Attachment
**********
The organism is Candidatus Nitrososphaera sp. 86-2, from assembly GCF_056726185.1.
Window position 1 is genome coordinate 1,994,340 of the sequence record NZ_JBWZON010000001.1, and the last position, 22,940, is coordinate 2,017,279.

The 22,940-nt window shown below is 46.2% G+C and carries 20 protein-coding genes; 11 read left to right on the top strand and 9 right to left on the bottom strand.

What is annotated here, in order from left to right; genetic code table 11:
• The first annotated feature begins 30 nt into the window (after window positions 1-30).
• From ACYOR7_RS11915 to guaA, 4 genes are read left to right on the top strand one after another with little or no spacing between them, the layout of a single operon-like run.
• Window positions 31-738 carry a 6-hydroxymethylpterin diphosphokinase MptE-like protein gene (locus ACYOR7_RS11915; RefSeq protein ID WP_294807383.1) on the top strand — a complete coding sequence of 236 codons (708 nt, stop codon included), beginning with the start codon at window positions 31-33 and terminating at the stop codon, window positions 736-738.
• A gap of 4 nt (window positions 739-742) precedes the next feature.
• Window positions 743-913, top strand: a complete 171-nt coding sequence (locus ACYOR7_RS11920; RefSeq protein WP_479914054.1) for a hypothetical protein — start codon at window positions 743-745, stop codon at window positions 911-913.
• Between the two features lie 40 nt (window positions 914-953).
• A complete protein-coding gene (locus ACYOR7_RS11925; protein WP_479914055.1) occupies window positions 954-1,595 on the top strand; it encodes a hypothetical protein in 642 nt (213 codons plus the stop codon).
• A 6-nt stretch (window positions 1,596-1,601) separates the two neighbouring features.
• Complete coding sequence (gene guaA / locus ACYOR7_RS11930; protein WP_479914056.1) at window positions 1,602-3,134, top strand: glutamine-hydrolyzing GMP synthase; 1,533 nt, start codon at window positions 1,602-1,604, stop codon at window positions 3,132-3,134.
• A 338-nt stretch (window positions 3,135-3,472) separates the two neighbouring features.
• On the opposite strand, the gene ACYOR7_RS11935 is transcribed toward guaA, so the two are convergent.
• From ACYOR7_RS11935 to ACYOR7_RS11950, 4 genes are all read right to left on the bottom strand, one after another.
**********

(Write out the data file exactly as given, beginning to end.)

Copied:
The organism is Candidatus Nitrososphaera sp. 86-2, from assembly GCF_056726185.1.
Window position 1 is genome coordinate 1,994,340 of the sequence record NZ_JBWZON010000001.1, and the last position, 22,940, is coordinate 2,017,279.

The 22,940-nt window shown below is 46.2% G+C and carries 20 protein-coding genes; 11 read left to right on the top strand and 9 right to left on the bottom strand.

What is annotated here, in order from left to right; genetic code table 11:
• The first annotated feature begins 30 nt into the window (after window positions 1-30).
• From ACYOR7_RS11915 to guaA, 4 genes are read left to right on the top strand one after another with little or no spacing between them, the layout of a single operon-like run.
• Window positions 31-738 carry a 6-hydroxymethylpterin diphosphokinase MptE-like protein gene (locus ACYOR7_RS11915; RefSeq protein ID WP_294807383.1) on the top strand — a complete coding sequence of 236 codons (708 nt, stop codon included), beginning with the start codon at window positions 31-33 and terminating at the stop codon, window positions 736-738.
• A gap of 4 nt (window positions 739-742) precedes the next feature.
• Window positions 743-913, top strand: a complete 171-nt coding sequence (locus ACYOR7_RS11920; RefSeq protein WP_479914054.1) for a hypothetical protein — start codon at window positions 743-745, stop codon at window positions 911-913.
• Between the two features lie 40 nt (window positions 914-953).
• A complete protein-coding gene (locus ACYOR7_RS11925; protein WP_479914055.1) occupies window positions 954-1,595 on the top strand; it encodes a hypothetical protein in 642 nt (213 codons plus the stop codon).
• A 6-nt stretch (window positions 1,596-1,601) separates the two neighbouring features.
• Complete coding sequence (gene guaA / locus ACYOR7_RS11930; protein WP_479914056.1) at window positions 1,602-3,134, top strand: glutamine-hydrolyzing GMP synthase; 1,533 nt, start codon at window positions 1,602-1,604, stop codon at window positions 3,132-3,134.
• A 338-nt stretch (window positions 3,135-3,472) separates the two neighbouring features.
• On the opposite strand, the gene ACYOR7_RS11935 is transcribed toward guaA, so the two are convergent.
• From ACYOR7_RS11935 to ACYOR7_RS11950, 4 genes are all read right to left on the bottom strand, one after another.